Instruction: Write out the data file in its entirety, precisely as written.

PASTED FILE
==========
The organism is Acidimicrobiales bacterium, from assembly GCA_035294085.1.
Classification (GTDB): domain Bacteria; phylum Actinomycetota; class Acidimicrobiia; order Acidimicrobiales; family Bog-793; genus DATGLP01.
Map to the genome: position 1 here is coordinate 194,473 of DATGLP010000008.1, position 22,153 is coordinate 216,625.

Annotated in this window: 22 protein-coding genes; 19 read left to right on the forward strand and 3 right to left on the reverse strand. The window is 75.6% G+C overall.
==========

The organism is Acidimicrobiales bacterium, from assembly GCA_035294085.1.
Classification (GTDB): domain Bacteria; phylum Actinomycetota; class Acidimicrobiia; order Acidimicrobiales; family Bog-793; genus DATGLP01.
Map to the genome: position 1 here is coordinate 194,473 of DATGLP010000008.1, position 22,153 is coordinate 216,625.

Annotated in this window: 22 protein-coding genes; 19 read left to right on the forward strand and 3 right to left on the reverse strand. The window is 75.6% G+C overall.